TEGUCIGALPA, Nov. 24 (Xinhua) -- Hondurans will go to the polls on Sunday to vote for their new leader, and the sitting president Juan Orlando Hernandez is seeking a second term in power for his National Party.
Honduras' electoral authority will install over 18,000 counting tables, watched over by around 35,000 members of the military and police, while 16,000 national and 500 international observers will oversee the election to ensure it goes smoothly and fairly.
The general election is considered to have three possible scenarios: the reelection of Hernandez, the return to the power of the historic Liberal Party, or the rise of an unprecedented center-left coalition.
Hernandez is the first presidential candidate in the Central American country's recent history to run for re-election as an incumbent. While the constitution bars a second term, the Supreme Court lifted the ban to allow Hernandez to run for a second time in 2015, which critics view as being favorable to the president.
The opposition, led by former President Manuel Zelaya Rosales, has named TV host Salvador Nasralla as its candidate.
The third man with a chance to win is the candidate of the Liberal Party, Luis Zelaya, the former dean of the Central American Technological University, who has stepped down from his job to run.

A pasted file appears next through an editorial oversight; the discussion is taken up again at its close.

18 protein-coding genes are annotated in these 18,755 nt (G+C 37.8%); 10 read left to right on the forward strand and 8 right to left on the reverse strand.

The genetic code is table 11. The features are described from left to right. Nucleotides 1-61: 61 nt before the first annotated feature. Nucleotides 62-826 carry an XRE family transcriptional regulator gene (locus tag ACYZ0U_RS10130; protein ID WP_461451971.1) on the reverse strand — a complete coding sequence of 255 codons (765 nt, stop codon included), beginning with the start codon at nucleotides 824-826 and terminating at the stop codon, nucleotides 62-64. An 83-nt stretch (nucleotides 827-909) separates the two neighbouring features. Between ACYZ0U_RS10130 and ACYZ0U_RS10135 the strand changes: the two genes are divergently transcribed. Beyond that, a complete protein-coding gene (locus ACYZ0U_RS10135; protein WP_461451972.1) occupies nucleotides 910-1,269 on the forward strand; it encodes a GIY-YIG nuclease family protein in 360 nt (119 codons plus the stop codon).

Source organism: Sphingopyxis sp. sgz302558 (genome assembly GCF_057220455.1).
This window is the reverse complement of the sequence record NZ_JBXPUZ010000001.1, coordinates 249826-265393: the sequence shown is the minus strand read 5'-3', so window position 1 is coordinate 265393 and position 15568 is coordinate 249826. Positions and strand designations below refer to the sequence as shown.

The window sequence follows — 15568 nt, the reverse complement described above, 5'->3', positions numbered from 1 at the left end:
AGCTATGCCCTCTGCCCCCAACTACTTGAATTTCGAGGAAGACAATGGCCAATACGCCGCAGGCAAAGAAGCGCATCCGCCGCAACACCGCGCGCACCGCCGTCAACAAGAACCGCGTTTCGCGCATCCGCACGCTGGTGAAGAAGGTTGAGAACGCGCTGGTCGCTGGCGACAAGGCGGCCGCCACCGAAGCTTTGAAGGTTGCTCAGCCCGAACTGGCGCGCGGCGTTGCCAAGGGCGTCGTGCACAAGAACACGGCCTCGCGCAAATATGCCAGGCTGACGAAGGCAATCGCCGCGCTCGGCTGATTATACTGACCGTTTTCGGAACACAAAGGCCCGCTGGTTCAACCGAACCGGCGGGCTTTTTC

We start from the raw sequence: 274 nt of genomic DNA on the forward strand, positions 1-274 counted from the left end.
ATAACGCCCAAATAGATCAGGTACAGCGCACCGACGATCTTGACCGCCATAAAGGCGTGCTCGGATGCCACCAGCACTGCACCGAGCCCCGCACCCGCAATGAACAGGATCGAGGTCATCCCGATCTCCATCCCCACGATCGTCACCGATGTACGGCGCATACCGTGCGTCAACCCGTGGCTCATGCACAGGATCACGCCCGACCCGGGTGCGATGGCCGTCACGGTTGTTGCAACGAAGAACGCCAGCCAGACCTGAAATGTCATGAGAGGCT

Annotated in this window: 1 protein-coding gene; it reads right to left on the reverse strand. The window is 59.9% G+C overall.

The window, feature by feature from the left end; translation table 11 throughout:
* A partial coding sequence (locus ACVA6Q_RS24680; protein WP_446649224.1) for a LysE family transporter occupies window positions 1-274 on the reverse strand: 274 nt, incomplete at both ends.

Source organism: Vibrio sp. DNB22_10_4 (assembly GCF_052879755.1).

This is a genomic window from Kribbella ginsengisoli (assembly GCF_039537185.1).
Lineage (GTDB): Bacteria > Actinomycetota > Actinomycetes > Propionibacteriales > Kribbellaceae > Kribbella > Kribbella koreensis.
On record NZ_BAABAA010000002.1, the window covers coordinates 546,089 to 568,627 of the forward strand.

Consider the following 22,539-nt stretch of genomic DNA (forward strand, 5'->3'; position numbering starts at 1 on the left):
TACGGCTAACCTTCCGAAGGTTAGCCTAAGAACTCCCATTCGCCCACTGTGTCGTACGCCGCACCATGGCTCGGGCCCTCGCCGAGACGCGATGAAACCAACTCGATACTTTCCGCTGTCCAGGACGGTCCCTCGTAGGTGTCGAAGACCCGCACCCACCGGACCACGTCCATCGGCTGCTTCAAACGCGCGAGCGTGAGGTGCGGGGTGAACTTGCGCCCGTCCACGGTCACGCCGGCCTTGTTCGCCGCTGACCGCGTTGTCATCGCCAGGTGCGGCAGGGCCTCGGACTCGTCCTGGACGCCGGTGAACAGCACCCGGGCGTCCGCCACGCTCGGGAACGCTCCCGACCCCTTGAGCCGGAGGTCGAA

Raul Pineda Alvarado, a political analyst, said that Hernandez's pursuit of re-election is based on certain improvements in the economy and security. However, the analyst also pointed out some problems hidden under the improvements.
He warned that while Hernandez and the International Monetary Fund have declared positive economic results due to the reduction of fiscal deficit, it came at the cost of the general public, who have seen rising prices of essential foods.
Alvarado also said that while police have arrested more gangsters and broken up organized crime rings to enhance social security, prisons are seriously overcrowded.
The other two candidates Nasralla and Zelaya have suggested solutions to Honduras' socioeconomic problems, said Alvarado.
Along with a president, some 6.2 million eligible voters will also elect three vice-presidents, 128 members of parliament, 20 members for the Central American parliament and 298 mayors.